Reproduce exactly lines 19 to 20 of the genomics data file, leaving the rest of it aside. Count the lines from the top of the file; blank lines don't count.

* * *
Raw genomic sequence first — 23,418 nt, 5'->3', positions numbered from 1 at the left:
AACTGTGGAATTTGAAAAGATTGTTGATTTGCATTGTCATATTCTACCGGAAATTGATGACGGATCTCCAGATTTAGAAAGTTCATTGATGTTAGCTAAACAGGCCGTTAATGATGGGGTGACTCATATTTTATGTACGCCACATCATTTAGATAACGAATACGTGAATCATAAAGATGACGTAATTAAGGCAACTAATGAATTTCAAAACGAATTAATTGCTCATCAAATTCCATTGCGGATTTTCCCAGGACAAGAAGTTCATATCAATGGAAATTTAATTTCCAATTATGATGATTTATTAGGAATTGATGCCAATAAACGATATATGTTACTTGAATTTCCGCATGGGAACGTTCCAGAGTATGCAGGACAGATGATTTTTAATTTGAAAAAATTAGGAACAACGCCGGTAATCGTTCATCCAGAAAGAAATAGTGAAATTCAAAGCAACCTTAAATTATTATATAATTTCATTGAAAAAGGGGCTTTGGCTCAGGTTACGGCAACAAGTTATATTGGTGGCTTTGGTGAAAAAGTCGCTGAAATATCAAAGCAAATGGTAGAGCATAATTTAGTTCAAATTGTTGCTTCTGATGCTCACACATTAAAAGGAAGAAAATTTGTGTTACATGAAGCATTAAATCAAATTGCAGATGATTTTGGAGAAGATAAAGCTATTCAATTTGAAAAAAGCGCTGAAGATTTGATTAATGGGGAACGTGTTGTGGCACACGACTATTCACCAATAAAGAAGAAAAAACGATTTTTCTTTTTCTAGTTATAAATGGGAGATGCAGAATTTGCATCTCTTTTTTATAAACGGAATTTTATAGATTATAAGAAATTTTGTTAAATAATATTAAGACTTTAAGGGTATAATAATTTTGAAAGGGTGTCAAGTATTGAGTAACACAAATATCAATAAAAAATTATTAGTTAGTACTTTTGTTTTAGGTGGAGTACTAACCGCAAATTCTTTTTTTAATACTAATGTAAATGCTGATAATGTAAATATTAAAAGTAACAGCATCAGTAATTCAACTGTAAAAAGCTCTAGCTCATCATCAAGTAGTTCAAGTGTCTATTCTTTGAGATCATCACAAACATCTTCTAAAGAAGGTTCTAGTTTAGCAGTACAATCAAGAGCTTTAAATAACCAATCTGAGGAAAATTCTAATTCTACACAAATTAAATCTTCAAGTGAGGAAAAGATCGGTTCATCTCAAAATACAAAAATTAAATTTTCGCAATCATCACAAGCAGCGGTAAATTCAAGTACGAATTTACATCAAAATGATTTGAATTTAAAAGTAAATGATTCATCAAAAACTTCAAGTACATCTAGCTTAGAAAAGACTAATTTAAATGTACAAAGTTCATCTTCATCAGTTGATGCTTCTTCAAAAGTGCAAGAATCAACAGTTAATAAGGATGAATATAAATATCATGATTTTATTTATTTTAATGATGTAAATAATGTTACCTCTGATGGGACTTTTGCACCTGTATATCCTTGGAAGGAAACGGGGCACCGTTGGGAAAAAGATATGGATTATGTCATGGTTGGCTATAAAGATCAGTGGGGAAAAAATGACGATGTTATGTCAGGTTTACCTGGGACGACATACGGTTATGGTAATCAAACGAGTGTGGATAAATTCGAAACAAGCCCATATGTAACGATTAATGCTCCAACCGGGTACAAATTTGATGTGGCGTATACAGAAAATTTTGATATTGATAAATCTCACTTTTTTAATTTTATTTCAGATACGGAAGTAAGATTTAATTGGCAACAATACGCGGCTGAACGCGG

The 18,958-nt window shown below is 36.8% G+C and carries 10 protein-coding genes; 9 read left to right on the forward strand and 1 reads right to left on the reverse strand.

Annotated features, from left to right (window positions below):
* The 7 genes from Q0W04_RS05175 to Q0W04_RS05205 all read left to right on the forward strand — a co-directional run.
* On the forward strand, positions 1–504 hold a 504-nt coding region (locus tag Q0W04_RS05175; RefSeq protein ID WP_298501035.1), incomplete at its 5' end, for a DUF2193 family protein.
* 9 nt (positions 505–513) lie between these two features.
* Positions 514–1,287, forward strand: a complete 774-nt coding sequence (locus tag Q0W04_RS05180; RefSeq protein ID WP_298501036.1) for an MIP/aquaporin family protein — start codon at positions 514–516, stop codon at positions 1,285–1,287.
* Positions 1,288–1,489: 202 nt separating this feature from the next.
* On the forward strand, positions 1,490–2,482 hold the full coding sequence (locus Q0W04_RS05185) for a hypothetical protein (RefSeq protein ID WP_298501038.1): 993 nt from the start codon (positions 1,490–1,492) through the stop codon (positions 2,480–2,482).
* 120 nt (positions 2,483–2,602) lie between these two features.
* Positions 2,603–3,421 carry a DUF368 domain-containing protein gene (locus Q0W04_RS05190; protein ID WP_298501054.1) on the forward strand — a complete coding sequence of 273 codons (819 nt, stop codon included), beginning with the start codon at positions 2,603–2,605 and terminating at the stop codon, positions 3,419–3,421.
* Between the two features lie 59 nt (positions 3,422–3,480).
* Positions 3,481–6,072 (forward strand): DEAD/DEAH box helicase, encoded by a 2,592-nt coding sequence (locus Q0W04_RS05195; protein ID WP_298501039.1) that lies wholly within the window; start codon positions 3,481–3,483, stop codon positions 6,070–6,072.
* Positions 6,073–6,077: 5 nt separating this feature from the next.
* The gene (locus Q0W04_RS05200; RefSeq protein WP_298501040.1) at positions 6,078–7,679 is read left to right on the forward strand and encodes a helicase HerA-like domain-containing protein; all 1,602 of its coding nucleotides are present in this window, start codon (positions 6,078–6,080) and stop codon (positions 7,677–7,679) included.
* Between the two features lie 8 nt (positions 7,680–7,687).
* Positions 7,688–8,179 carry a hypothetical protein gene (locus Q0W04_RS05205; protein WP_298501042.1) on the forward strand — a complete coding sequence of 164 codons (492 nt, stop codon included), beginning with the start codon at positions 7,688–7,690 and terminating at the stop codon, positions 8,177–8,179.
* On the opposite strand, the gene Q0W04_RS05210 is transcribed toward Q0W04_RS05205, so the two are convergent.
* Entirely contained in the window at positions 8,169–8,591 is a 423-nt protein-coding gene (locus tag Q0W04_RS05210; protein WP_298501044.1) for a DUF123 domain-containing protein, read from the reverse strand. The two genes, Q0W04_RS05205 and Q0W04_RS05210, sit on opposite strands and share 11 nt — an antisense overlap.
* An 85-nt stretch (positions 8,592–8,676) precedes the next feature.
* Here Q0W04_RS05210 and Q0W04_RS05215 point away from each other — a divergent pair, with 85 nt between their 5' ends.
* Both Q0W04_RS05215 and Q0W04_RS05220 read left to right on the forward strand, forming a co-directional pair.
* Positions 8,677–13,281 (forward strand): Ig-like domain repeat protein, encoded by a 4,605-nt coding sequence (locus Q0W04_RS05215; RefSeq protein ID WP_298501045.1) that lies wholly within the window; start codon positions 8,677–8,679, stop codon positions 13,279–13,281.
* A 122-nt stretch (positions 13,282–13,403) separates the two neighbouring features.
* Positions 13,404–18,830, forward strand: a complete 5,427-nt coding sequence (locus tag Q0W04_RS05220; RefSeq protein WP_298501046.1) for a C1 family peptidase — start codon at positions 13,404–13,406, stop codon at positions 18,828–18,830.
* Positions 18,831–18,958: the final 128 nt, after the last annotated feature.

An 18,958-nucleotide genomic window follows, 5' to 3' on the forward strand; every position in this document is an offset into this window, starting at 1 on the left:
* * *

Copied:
* On the opposite strand, the gene Q0W04_RS05210 is transcribed toward Q0W04_RS05205, so the two are convergent.
* Entirely contained in the window at positions 8,169–8,591 is a 423-nt protein-coding gene (locus tag Q0W04_RS05210; protein WP_298501044.1) for a DUF123 domain-containing protein, read from the reverse strand. The two genes, Q0W04_RS05205 and Q0W04_RS05210, sit on opposite strands and share 11 nt — an antisense overlap.